Even so, an estimated 1.3 billion endpoints were eventually infected. In the UK, the National Health Service – a major client for Sophos – had to cancel 20,000 appointments and operations due to the ransomware. Whether any lives were lost due to it will never be known, but what is known is that it crippled the country’s health service.
After a brief lull, the ransomware menace continued to explode in the years following WannaCry. Attackers expanded both their techniques and their demands.
In terms of techniques, threat actors of all shades and colors saw how they could combine fileless, PowerShell, and phishing techniques to hit victims with various malware, at times using platforms like Emotet and TrickBot to infect victims with multiple malware stages and achieve several objectives simultaneously. A few examples:
- Using a PowerPoint to run malicious code
- Using a Microsoft Word to run malicious code
- Installing trojans that can use your computer resources to mine cryptocurrency
- Using email spam to trick users
Often crimeware operators would use a dual strategy of mass and indiscriminate attacks followed by more targeted intrusions on selected targets from the first wave. Organizations running vital infrastructure and public services became favored targets because they often lacked the budget and expertise to maintain effective security operations and because the critical nature of their services meant they could not tolerate lengthy outages.
Ransomware operators also began to realize that they could leverage victims more effectively by first stealing data before encrypting it. Ransom notes then came with a demand for payment and a threat to leak or sell the stolen data if the victim didn’t pay. In effect, this strategic response nullified organizations’ attempts to protect themselves in the wake of WannaCry merely by ensuring they had offline backups.
Who Wrote the first Malware?
The history of cyber security began with a research project. A man named Bob Thomas realized that a computer program could move across a network, leaving a small trail wherever it went. He named the program Creeper, and designed it to travel between Tenex terminals on the early ARPANET, printing the message “I’M THE CREEPER: CATCH ME IF YOU CAN.”
A man named Ray Tomlinson (yes, the same guy who invented email) saw this idea and liked it. He tinkered with the program and made it self-replicating—the first computer worm. Then he wrote another program—Reaper, the first antivirus software—which would chase Creeper and delete it.
It’s funny to look back from where we are now, in an era of ransomware, fileless malware, and nation-state attacks, and realize that the antecedents to this problem were less harmful than simple graffiti. How did we get from there to here?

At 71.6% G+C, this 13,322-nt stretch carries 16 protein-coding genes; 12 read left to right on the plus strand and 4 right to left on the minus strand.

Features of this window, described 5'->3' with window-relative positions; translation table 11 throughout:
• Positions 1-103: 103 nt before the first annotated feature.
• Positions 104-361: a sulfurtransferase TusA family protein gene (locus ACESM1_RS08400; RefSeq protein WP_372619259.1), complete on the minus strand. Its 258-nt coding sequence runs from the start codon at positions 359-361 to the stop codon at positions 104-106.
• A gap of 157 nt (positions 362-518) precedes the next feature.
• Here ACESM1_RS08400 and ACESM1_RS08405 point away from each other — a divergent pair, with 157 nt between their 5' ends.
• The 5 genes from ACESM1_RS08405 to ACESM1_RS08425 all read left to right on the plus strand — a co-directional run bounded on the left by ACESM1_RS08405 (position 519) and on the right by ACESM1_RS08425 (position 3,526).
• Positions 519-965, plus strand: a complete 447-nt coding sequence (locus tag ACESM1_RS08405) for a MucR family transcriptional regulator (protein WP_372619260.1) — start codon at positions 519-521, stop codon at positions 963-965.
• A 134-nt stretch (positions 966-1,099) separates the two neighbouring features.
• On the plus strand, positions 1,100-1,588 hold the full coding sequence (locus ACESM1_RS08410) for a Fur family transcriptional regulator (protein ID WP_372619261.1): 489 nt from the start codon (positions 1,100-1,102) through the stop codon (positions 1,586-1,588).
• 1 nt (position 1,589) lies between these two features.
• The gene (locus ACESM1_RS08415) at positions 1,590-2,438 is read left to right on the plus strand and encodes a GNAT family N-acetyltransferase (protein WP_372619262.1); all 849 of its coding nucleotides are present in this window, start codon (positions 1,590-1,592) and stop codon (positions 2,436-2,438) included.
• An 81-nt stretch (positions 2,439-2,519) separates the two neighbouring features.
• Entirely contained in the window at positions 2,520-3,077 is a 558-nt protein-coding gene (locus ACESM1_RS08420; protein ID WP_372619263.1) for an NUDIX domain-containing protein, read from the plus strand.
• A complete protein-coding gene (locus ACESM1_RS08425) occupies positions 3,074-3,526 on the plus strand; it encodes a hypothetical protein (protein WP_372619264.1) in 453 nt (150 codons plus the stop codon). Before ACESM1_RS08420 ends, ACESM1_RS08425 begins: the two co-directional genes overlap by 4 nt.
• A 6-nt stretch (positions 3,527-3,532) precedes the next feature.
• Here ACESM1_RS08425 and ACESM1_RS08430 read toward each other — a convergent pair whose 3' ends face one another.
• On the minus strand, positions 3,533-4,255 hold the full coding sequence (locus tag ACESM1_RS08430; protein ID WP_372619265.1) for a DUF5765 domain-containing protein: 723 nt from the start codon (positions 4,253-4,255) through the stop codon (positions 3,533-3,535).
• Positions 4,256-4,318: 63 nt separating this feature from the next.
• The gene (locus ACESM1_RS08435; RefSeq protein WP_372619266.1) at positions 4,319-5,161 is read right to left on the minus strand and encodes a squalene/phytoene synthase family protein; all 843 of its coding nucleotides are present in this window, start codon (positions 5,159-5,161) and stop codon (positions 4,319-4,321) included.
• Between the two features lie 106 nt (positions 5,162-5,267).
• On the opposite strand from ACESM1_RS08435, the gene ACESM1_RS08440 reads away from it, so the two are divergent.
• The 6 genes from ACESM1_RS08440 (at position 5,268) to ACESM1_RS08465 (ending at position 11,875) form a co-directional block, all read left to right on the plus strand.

From an Academic Beginning, a Quick Turn to Criminality
First of all, let’s be clear—for much of the 70s and 80s, threats to computer security were clear and present. But, these threats were in the form of malicious insiders reading documents they shouldn’t. The practice of computer security revolving around governance risk and compliance (GRC), therefore, evolved separately from the history of computer security software. (Anyone remembers the Orange Books?)
However, network breaches and malware did exist and were used for malicious ends and cybercrime during the early history of computers. The Russians, for example, quickly began to deploy cyber power as a weapon. In 1986, the German computer hacker Marcus Hess hacked an internet gateway in Berkeley and used that connection to piggyback on the Arpanet. He hacked 400 military computers, including the Pentagon’s mainframes, to sell their secrets to the KGB. He was only caught when an astronomer named Clifford Stoll detected the intrusion and deployed a honeypot technique.
At this point in the history of cyber security, computer viruses became less of an academic prank and more of a serious threat. Increasing network connectivity meant that viruses like the Morris worm nearly wiped out the early internet, which began to spur the creation of the first antivirus software.
History of Cyber Security: The Morris Worm, and the Viral Era
Late in 1988, a man named Robert Morris had an idea: he wanted to gauge the size of the internet. To do this, he wrote a program designed to propagate across computer networks, infiltrate Unix terminals using a known bug, and then copy itself. This last instruction proved to be a mistake. The Morris worm replicated so aggressively that the early internet slowed to a crawl, causing untold damage.
The worm had effects that lasted beyond an internet slowdown. For one thing, Robert Morris became the first person successfully charged under the Computer Fraud and Abuse Act (although this ended happily for him—he’s currently a tenured professor at MIT). More importantly, this act also led to the formation of the Computer Emergency Response Team (the precursor to US-CERT), which functions as a nonprofit research center for systemic issues that might affect the internet.
The Morris worm appears to have been the start of something. After the Morris worm, viruses started getting deadlier and deadlier, affecting more and more systems. It seems like the worm presaged the era of massive internet outages in which we live. You also began to see the rise of antivirus as a commodity—1987 saw the release of the first dedicated antivirus company.
The Morris worm also brought with it one last irony. The worm took advantage of the sendmail function in Unix, which was related to the email function created by Ray Tomlinson. In other words, the world’s first famous virus took advantage of the first virus author’s most famous creation.
How to Stay Protected from Malware?
While no business is immune from cyber attacks, examining the most dangerous attacks of the first three quarters of 2022 allows for better preparation for the following quarter and beyond. SentinelOne’s autonomous, AI-driven solutions can help deliver comprehensive security for those in search of endpoint, identity, and cloud protection.
In a single cybersecurity platform, Singularity XDR, fuses the data, access, control, and integration planes of its endpoint protection (EPP), endpoint detection and response (EDR), IoT security, cloud workload protection (CWPP), and identity threat detection and response (ITDR). With Singularity, organizations gain access to back-end data across the organization through a single solution, providing a cohesive view of their network and assets by adding a real-time autonomous security layer across all enterprise assets.
Request a demo of Singularity XDR to start leveraging AI-powered prevention, detection, response, and threat hunting across user endpoints, containers, cloud workloads, and IoT devices. Need expert advice? Contact us here.